Headed out early the next morning and met the others to pick up our hire a car, a nice little Skoda Fabia (that we soon nicknamed Fabio) with, thankfully, lots of space in the boot. Did a couple loops around town trying to pick up my luggage from the hostel and working the confusing Scottish road system (apparently it all hinges on roundabouts) and we soon found ourselves a park so Sarah went to get pampered while Maggie and I had a look at the castle with its monument to Jacobite heroine Flora MacDonald and the pretty churches around town, though sadly we couldn’t get inside any of them.
After another tasty lunch on the riverbank we drove a little way out of town to the Culloden battlefield where the Jacobite rising under Bonnie Prince Charlie came to a pretty decisive end with most of the Jacobite army being killed by English troops in the first hour of the battle. There was a really interesting museum explaining the rising and the lead up to the battle from both sides and a 360 degree video of the fighting before you headed out onto the battlefield itself. The moor is big, flat and quite tranquil with only one small cottage, red and blue flags marking the front lines of the two armies and the small clan stones marking the mass graves of the Jacobite troops. Pretty chilling though very interesting. A little further out of town we found the Calva Cairns, a set of 3 ancient stone burial mounds, each surrounded by a ring of standing stones.
Had better luck with our evening plans this time around and after dinner we met a very tall and eccentric kilted Scotsman called Cameron for the Crime and Punishment tour around Inverness. We were the only ones so we got a private tour which was nice. Heard all about the various gruesome deaths and strange things about town…iin between rants about Scottish independence and warnings that if we didn’t laugh at his jokes he’d throw us into the River Ness (I assume he was kidding but we kept laughing just in case:P). So we learned about the last man to be hanged in Inverness who was buried under the front door of the police station and has ever since been dug up and reburied under the front door whenever the police station moved, the gruesome 3 day long execution of one man by the English widow of an early Scottish King in retaliation for his role in her husband’s murder and saw the old graveyard where many of the surviving Jacobite prisoners were executed after Culloden.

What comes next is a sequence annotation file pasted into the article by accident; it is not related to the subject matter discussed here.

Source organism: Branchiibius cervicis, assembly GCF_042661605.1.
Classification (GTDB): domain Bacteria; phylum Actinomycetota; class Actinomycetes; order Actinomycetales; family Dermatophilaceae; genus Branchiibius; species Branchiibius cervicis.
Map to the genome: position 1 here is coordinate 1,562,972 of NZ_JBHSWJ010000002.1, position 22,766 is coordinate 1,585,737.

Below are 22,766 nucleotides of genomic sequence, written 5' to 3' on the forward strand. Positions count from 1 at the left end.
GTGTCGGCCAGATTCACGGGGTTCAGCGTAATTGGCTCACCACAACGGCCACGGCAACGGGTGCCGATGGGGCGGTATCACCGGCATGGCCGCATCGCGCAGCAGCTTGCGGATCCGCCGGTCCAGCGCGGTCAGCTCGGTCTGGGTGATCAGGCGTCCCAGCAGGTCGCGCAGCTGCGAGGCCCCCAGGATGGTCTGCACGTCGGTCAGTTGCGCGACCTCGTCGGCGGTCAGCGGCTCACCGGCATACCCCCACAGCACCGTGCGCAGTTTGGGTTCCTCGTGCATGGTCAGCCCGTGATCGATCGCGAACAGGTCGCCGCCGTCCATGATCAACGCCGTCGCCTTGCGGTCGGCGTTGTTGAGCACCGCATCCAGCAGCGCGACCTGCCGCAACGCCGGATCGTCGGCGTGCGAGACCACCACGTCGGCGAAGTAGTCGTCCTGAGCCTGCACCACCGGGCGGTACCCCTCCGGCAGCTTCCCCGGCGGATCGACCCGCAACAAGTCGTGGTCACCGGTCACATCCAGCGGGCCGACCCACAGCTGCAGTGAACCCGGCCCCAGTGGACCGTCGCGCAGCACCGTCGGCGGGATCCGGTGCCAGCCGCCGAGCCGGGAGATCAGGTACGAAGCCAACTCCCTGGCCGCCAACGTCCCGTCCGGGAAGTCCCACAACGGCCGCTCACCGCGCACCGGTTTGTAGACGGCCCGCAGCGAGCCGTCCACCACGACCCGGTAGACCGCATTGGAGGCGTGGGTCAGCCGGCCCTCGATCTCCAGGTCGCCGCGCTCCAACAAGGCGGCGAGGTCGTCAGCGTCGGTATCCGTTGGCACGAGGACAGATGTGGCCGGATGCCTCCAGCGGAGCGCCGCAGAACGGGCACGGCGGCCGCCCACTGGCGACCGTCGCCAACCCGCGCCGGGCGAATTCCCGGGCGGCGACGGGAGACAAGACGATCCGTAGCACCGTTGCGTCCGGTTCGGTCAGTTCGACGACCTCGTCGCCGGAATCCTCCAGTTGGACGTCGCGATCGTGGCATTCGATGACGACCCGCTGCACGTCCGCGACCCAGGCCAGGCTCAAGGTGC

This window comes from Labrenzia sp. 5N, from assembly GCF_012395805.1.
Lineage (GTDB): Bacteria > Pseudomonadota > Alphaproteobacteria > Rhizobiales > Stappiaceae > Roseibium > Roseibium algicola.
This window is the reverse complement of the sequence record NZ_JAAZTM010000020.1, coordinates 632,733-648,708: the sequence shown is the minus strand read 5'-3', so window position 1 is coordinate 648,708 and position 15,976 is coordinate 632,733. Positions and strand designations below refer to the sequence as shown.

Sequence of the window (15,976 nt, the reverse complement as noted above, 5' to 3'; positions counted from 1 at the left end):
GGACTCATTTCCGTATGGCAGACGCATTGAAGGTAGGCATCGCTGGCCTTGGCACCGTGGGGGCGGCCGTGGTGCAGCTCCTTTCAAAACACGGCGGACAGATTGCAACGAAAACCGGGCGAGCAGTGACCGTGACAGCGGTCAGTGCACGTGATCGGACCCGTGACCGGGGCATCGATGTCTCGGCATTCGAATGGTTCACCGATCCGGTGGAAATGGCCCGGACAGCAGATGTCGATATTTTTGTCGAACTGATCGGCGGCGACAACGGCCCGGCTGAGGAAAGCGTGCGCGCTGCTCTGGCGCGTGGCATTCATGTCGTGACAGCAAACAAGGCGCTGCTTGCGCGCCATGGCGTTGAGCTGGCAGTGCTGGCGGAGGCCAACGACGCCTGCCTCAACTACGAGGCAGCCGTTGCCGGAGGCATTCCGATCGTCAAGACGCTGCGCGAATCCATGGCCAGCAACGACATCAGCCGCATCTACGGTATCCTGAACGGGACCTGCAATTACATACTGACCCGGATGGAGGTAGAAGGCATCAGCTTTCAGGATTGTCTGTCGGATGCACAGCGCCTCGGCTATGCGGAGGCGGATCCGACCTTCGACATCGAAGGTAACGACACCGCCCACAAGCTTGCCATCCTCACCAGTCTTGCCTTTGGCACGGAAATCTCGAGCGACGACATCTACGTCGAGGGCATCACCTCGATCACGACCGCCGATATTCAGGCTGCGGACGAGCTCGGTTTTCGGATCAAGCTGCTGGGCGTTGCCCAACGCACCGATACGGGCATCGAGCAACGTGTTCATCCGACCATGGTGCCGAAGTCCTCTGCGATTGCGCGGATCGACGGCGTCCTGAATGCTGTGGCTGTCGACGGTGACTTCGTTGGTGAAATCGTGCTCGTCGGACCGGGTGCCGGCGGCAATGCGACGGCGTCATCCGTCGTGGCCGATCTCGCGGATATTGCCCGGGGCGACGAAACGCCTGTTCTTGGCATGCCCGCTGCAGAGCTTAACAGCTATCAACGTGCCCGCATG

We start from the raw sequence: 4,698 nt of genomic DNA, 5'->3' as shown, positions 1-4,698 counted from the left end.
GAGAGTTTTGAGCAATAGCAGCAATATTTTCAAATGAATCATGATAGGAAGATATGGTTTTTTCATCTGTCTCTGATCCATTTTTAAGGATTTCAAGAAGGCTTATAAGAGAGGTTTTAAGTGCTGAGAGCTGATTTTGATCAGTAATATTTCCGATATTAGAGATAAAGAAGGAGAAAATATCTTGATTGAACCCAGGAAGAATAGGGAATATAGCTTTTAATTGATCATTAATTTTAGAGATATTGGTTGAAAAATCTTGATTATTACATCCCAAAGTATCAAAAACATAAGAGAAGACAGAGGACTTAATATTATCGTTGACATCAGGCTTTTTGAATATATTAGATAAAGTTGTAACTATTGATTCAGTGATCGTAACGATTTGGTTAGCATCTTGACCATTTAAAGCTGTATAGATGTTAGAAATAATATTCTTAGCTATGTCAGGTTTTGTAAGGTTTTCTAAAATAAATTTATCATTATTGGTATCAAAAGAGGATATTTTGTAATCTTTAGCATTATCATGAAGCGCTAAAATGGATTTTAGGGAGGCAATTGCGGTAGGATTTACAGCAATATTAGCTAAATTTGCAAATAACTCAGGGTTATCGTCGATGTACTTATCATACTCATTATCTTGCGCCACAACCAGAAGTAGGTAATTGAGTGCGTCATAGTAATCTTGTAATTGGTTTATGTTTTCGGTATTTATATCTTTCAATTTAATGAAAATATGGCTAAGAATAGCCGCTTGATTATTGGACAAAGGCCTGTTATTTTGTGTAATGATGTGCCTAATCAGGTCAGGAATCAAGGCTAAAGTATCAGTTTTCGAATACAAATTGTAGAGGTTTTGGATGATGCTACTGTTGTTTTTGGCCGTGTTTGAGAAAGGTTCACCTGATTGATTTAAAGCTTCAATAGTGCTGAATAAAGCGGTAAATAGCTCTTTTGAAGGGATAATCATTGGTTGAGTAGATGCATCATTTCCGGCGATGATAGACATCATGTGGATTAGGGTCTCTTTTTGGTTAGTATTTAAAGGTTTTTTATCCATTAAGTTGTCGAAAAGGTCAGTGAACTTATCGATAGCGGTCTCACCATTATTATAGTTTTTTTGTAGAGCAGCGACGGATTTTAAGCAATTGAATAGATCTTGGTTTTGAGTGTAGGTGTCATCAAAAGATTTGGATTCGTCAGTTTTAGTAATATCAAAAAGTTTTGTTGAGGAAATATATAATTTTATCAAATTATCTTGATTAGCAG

Sarah then bravely drove us in the dark along a series of winding single track roads way out into the middle of the countryside where we eventually found Carbisdale Castle, our hostel for the night. The inside was all antique furnishings (except the bedrooms which were your standard dorm bunkbeds), statues, paintings, stained glass windows and even a few resident ghosts which we learned about because there were a few girls in our dorm who were staking out the ‘spook room’ for the night. Not sure how much success they had but I personally didn’t spot anything too spooky sadly.